First responders rescue disabled Army Veteran’s service dog from 15-foot hole

National/World News

Emergency responders rush to the scene of an emergency. Ambulance

This is an archived article and the information in the article may be outdated. Please look at the time stamp on the story to see when it was last updated.

MOBILE, Ala. — A disabled Army veteran is thankful after his service dog was rescued Tuesday out of fall out shelter.

Scott Brown’s dog, Dragho, a Belgian Malinois, is a fully trained service dog. Brown has had him for about a year and a half now.

Brown said he took Dragho out into his backyard to run around and to relieve himself.

“I saw him run over here to the fallout shelter and he jumped on the cover of it and it collapsed and it was like watching a slow motion and he just kind of fell down inside of it,” said Brown.

A fall out shelter is a relic of the Cold War. It’s usually designed to protect people from radioactive fallout after a nuclear explosion.

This one was 15 feet deep with murky and muddy water at the bottom of it. Brown said it was covered by a sheet of jagged metal that had worn out. When Dragho jumped on top of it, he feels through.

“I dropped a cup of coffee I was holding and ran over here. I looked down to check on him and see if he was okay, luckily he was,” Brown said.

He said his first reaction was to jump in and save him. He was going to “Rapunzel it.”

“I even grabbed a pretty pink bed sheet to make a makeshift rope and was about to climb down there and get him when the fire department showed up and prevented me from doing something really stupid like using a pretty pink bedsheet for climbing down a deep nasty hole,” Brown explained.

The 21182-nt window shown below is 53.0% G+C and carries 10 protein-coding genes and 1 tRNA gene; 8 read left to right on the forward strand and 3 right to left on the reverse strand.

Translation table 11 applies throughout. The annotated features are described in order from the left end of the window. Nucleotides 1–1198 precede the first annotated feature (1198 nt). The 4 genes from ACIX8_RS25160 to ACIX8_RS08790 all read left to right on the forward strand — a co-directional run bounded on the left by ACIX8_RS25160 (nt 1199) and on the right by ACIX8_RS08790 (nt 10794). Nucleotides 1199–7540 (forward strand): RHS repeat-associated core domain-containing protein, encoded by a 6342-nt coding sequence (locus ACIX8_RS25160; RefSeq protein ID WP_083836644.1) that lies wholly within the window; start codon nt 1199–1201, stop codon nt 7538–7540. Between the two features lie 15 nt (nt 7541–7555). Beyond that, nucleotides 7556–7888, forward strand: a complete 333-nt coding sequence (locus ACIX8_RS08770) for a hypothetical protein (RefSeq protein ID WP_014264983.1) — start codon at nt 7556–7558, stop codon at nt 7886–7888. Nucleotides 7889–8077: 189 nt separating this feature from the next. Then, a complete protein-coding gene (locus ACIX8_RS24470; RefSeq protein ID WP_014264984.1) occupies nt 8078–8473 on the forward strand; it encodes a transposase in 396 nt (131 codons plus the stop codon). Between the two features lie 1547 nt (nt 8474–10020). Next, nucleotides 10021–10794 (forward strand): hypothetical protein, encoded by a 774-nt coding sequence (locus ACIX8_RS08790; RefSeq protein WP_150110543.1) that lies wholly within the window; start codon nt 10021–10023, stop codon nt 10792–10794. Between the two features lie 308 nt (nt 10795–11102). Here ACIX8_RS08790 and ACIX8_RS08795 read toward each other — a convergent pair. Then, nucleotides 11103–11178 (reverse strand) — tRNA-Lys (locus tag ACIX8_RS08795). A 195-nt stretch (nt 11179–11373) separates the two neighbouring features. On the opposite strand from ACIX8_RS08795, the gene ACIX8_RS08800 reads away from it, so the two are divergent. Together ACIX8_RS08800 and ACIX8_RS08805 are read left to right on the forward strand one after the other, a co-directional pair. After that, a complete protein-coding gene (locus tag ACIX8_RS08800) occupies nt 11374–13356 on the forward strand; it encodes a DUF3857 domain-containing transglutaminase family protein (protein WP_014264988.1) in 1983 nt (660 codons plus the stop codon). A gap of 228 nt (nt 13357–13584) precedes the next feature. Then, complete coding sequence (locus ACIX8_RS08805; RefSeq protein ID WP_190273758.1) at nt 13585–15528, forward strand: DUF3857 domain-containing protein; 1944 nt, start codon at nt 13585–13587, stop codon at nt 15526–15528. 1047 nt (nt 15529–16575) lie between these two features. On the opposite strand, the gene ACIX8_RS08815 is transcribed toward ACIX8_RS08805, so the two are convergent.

Mobile Fire-Rescue Engines showed up with a ladder just long enough to reach down into the pit. Brown got in to make sure Dragho was comfortable.

“They attached a harness to me and once they got the okay that the air quality was good, and I could go down there and get him,” he added.

Brown said he can’t thank Mobile Fire-Rescue enough for what they did. He said if they didn’t show up, he probably would have gotten stuck in the pit too.

“The most important thing that there is. That dog means the world to me. He keeps me safe and that’s like my son,” Brown added.

Trademark and Copyright 2020 Cable News Network, Inc., a Time Warner Company. All rights reserved.

Most Read

Top Stories

More Home Page Top Stories